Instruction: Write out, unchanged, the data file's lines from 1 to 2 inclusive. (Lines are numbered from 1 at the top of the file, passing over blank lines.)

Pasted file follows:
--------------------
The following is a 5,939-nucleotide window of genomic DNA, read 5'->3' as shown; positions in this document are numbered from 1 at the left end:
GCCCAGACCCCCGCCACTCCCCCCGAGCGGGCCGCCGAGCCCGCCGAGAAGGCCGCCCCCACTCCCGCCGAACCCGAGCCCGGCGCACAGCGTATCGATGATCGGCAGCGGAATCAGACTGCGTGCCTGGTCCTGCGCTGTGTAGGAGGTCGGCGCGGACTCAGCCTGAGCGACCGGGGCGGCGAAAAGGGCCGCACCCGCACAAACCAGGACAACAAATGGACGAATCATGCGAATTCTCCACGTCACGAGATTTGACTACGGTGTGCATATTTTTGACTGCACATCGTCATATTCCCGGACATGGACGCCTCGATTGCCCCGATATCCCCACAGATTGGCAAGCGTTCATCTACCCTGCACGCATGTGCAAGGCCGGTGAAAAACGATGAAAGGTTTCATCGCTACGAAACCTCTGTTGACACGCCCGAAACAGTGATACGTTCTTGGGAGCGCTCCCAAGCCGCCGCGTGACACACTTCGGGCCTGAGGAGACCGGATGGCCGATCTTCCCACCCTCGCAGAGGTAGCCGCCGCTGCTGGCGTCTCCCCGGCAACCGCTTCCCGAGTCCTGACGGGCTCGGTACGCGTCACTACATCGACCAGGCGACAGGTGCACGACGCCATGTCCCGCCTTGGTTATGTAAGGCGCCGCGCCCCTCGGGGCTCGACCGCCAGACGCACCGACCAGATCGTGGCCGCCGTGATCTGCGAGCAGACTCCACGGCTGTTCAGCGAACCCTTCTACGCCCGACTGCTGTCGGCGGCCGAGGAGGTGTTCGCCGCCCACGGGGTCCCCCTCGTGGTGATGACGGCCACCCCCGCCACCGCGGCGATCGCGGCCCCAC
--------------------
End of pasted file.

The following is a 5,939-nucleotide window of genomic DNA, read 5'->3' as shown; positions in this document are numbered from 1 at the left end:
GCCCAGACCCCCGCCACTCCCCCCGAGCGGGCCGCCGAGCCCGCCGAGAAGGCCGCCCCCACTCCCGCCGAACCCGAGCCCGGCGCACAGCGTATCGATGATCGGCAGCGGAATCAGACTGCGTGCCTGGTCCTGCGCTGTGTAGGAGGTCGGCGCGGACTCAGCCTGAGCGACCGGGGCGGCGAAAAGGGCCGCACCCGCACAAACCAGGACAACAAATGGACGAATCATGCGAATTCTCCACGTCACGAGATTTGACTACGGTGTGCATATTTTTGACTGCACATCGTCATATTCCCGGACATGGACGCCTCGATTGCCCCGATATCCCCACAGATTGGCAAGCGTTCATCTACCCTGCACGCATGTGCAAGGCCGGTGAAAAACGATGAAAGGTTTCATCGCTACGAAACCTCTGTTGACACGCCCGAAACAGTGATACGTTCTTGGGAGCGCTCCCAAGCCGCCGCGTGACACACTTCGGGCCTGAGGAGACCGGATGGCCGATCTTCCCACCCTCGCAGAGGTAGCCGCCGCTGCTGGCGTCTCCCCGGCAACCGCTTCCCGAGTCCTGACGGGCTCGGTACGCGTCACTACATCGACCAGGCGACAGGTGCACGACGCCATGTCCCGCCTTGGTTATGTAAGGCGCCGCGCCCCTCGGGGCTCGACCGCCAGACGCACCGACCAGATCGTGGCCGCCGTGATCTGCGAGCAGACTCCACGGCTGTTCAGCGAACCCTTCTACGCCCGACTGCTGTCGGCGGCCGAGGAGGTGTTCGCCGCCCACGGGGTCCCCCTCGTGGTGATGACGGCCACCCCCGCCACCGCGGCGATCGCGGCCCCAC